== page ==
I was hungry, and you gave me not to eat: I was thirsty, and you gave me not to drink. I was a stranger, and you took me not in: naked, and you covered me not: sick and in prison, and you did not visit me.  You did not do these things for Me when you did not do them for My little ones, the least of your brethren.
    And these [the unjust] shall go into everlasting punishment: but the just, into life everlasting.

   Faith in the things God has revealed to us, and the keeping of His Commandments are the beginning of the Catholic religion.  Likewise the reception of the Sacraments, and the strengthening given through the grace of the Advocate, the Holy Ghost.  But that Faith must be perfected in good works—as Saint James tells us:

   What shall it profit, my brethren, if a man say he hath faith, but hath not works?  Shall faith be able to save him?  And if a brother or sister be naked, and want daily food:  And one of you say to them: Go in peace, be warmed and filled; yet give them not those things that are necessary for the body, what shall it profit?  So faith also, if it have not works, is dead in itself.  But some will say: Thou hast faith, and I have works: shew me thy faith without works; and I will shew thee, by works, my faith.  Thou believest that there is one God. Thou dost well: the devils also believe and tremble.{7}

   The devils also believe and yet tremble”!  The devil does not believe in God through grace, nor does he believe in God as an abstraction that he learned about in his catechism.  The devil knows God with absolute certainty, because he has met Him face to face.  He has no alternative but to believe.  But his “faith” does him no good, for he has revolted against God.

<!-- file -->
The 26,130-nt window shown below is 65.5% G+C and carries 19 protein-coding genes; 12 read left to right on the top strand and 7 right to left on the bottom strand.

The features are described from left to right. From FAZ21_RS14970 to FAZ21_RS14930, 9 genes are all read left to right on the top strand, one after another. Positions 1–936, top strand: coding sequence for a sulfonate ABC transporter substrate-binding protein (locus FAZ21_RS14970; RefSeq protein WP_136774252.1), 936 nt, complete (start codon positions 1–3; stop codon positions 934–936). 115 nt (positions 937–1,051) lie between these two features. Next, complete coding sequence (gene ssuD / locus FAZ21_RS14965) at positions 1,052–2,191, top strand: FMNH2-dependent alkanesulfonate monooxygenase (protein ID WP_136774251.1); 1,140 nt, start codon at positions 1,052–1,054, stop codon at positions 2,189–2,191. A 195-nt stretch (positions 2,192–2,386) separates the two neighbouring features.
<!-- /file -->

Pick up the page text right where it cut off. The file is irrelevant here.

And not only has he revolted against God, but desires that “the little ones,” the least of our brethren, rise up with him and lose their souls with him in eternal damnation.  Clearly, he believes, but has every reason to tremble!

We who believe in God, have a simple, yet important, choice to make.  We can practice the spiritual and corporal works of mercy:  To feed the hungry;  to give drink to the thirsty;  to clothe the naked;  to harbour the harbourless;  to visit the sick;  to ransom the captive;  to bury the dead. To instruct the ignorant;  to counsel the doubtful;  to admonish sinners;  to bear wrongs patiently;  to forgive offenses willingly;  to comfort the afflicted; to pray for the living and the dead.  Or, we can choose to tremble!

   Our opportunities to do these things will vary from person to person and from time to time.  Sometimes there will be no need;  sometimes we will have no resources.  But when there is need and we have the resources to fill that need, we must be like the just souls in Saint Matthew's parable:  doing for Christ by doing for the least of our brethren.  Otherwise, like the devils, we can “believe, and yet tremble.”


5  Cf. Epistle: 1 Peter ii: 11-19

7  James ii: 14-20.